Lesson 2 | Sabbath, 10 July 2021
“The Lord is not regardless of His people, and He will punish and reprove everyone who oppresses them. He hears every groan; He listens to every prayer; He observes the movements of everyone; He approves or condemns every action. The Lord of heaven is represented as raising up the fallen. He is the Friend of all who love and fear Him, and He will punish everyone who dares to lead them astray from safe paths, putting them in positions of distress as they conscientiously endeavor to keep the way of the Lord and reach the abodes of the righteous.” –The Upward Look, p. 364.
Called to carry out a great mission
2. What did the Lord communicate to Moses when He appeared to him from the burning bush? What moment had come in His great plan?
Exodus 3:7-9. And the Lord said, I have surely seen the affliction of my people which are in Egypt, and have heard their cry by reason of their taskmasters; for I know their sorrows; 8And I am come down to deliver them out of the hand of the Egyptians, and to bring them up out of that land unto a good land and a large, unto a land flowing with milk and honey; unto the place of the Canaanites, and the Hittites, and the Amorites, and the Perizzites, and the Hivites, and the Jebusites. 9Now therefore, behold, the cry of the children of Israel is come unto me: and I have also seen the oppression wherewith the Egyptians oppress them.
“The Hebrew nation were in servitude for a great number of years. They were slaves in Egypt, and the Egyptians treated them as though they had a right to control them in soul, body, and spirit. But the Lord was not indifferent to their condition, He had not forgotten His oppressed people. The record says: ‘God heard their groaning, and God remembered His covenant with Abraham, Isaac, and with Jacob. And God looked upon the children of Israel, and God had respect unto them.’ ‘The Lord said, I have surely seen the affliction of My people which are in Egypt, and have heard their cry by reason of their taskmasters; for I know their sorrows; and I am come down to deliver them out of the hand of the Egyptians, and to bring them up out of that land unto a good land, and a large, unto a land flowing with milk and honey.’”–The Southern Work, p. 41.
2. After God gave Moses the good news that he would deliver His people from bondage, what mission and encouragement did He give him?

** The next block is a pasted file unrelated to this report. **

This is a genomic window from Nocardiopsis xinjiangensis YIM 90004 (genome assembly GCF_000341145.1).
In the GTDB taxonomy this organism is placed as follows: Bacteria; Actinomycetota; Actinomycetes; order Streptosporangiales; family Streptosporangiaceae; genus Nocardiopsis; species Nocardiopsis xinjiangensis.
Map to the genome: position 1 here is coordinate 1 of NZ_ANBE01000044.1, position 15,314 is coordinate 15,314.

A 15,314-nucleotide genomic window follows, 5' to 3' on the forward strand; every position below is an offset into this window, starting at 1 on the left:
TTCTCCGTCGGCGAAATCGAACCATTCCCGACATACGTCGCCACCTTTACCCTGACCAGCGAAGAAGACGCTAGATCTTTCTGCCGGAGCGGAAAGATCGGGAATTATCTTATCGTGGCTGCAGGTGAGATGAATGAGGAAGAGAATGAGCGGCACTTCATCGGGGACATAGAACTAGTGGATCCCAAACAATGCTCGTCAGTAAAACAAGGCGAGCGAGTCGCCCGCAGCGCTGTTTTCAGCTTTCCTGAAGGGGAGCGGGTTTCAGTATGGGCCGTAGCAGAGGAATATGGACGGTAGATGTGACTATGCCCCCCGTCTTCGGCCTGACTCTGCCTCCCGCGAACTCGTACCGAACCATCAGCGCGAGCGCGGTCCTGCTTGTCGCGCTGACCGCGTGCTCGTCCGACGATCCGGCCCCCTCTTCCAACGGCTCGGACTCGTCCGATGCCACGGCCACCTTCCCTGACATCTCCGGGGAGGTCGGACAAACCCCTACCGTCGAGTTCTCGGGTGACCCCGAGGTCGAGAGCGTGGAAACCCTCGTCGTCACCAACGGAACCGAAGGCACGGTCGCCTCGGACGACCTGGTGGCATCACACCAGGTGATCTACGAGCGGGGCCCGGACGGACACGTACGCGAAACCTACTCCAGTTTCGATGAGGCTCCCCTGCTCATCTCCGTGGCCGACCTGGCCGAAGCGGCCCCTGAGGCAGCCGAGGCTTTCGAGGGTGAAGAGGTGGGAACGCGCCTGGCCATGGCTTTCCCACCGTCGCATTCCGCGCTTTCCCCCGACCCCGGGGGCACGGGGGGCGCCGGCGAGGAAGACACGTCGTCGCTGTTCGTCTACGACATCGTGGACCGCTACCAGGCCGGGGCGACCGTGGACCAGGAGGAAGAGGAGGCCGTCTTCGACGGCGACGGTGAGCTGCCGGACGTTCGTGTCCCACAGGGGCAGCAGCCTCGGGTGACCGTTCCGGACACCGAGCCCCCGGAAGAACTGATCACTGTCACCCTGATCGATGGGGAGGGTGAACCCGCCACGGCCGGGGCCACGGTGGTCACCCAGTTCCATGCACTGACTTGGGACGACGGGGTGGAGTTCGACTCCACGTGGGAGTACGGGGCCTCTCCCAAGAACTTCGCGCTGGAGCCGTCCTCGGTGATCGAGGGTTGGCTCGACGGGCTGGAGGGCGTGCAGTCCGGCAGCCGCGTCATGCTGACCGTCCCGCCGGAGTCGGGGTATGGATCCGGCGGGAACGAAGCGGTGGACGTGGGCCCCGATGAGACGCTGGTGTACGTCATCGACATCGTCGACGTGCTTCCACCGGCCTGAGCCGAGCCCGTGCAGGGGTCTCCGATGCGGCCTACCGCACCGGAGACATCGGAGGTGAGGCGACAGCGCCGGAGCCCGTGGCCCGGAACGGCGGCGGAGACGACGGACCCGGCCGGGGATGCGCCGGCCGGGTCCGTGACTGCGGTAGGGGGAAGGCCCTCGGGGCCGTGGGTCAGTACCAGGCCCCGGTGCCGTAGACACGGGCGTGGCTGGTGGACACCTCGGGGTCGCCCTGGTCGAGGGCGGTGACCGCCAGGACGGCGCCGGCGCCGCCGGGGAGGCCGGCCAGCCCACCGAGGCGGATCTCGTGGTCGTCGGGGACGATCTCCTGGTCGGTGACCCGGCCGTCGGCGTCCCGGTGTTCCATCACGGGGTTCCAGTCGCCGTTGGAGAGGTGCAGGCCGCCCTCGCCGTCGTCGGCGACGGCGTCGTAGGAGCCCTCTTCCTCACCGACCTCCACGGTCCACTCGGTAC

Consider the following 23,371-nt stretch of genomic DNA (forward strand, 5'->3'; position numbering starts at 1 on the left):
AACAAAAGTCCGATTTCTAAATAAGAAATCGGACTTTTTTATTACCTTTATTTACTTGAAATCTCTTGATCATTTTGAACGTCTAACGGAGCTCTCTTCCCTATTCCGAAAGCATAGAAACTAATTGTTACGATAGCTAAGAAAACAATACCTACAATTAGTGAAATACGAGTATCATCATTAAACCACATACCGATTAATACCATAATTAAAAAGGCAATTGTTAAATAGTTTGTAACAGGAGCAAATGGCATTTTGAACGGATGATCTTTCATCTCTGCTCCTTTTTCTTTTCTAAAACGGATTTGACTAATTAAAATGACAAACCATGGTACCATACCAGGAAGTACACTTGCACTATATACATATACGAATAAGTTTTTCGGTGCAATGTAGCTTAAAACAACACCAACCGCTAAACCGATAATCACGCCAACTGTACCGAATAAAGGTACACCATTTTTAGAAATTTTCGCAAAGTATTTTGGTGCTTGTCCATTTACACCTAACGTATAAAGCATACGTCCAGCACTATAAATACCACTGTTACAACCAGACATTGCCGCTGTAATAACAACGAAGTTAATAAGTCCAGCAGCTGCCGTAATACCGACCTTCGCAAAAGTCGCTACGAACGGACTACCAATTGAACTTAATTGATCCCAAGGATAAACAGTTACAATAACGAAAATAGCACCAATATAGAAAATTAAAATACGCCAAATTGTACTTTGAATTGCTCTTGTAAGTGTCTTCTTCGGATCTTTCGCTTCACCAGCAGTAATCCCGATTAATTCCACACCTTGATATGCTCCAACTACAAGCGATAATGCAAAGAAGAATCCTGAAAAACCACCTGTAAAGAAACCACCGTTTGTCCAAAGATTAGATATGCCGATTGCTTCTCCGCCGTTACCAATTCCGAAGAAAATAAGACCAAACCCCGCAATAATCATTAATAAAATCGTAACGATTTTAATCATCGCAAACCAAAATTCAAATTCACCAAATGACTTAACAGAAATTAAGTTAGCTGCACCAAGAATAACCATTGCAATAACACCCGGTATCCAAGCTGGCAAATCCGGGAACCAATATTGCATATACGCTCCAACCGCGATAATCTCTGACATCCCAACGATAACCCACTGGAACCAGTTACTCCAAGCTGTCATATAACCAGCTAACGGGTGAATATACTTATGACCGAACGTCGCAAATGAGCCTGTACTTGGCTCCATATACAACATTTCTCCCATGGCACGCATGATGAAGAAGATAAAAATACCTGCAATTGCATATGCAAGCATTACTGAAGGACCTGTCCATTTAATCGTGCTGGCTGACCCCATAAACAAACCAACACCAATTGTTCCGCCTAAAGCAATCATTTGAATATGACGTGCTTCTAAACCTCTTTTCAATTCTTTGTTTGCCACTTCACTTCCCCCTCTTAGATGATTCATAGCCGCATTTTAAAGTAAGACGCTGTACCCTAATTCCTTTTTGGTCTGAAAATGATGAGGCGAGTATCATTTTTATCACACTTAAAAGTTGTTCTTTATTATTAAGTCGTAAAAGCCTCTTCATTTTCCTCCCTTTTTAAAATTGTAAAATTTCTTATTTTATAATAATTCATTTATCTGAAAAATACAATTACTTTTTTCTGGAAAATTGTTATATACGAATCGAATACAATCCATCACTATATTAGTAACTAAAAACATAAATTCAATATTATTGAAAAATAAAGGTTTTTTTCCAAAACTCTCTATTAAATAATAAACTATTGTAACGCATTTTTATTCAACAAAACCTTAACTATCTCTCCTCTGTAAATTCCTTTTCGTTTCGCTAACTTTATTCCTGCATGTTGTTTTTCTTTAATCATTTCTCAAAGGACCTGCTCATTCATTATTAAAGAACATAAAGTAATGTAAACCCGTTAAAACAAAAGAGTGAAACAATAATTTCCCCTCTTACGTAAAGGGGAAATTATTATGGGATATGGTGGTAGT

Exodus 3:10-12. Come now therefore, and I will send thee unto Pharaoh, that thou mayest bring forth my people the children of Israel out of Egypt. 11And Moses said unto God, Who am I, that I should go unto Pharaoh, and that I should bring forth the children of Israel out of Egypt? 12And he said, Certainly I will be with thee; and this shall be a token unto thee, that I have sent thee: When thou hast brought forth the people out of Egypt, ye shall serve God upon this mountain.
“The Lord commanded Moses to go and speak unto Pharaoh, bidding him to allow Israel to leave Egypt. For four hundred years they had been in Egypt, and had been in slavery to the Egyptians.” –Fundamentals of Christian Education, p. 287.
“The time for Israel’s deliverance had come. But God’s purpose was to be accomplished in a manner to pour contempt on human pride. The deliverer was to go forth as a humble shepherd, with only a rod in his hand; but God would make that rod the symbol of His power….
“The divine command given to Moses found him self-distrustful, slow of speech, and timid. He was overwhelmed with a sense of his incapacity to be a mouthpiece for God to Israel. But having once accepted the work, he entered upon it with his whole heart, putting all his trust in the Lord…. God blessed his ready obedience, and he became eloquent, hopeful, self-possessed, and well fitted for the greatest work ever given to man. This is an example of what God does to strengthen the character of those who trust Him fully and give themselves unreservedly to His commands.” –Conflict and Courage, p. 87.
Great news for God’s people
3. Going to Egypt, with whom should Moses first meet? What wonderful message from God was he to give them?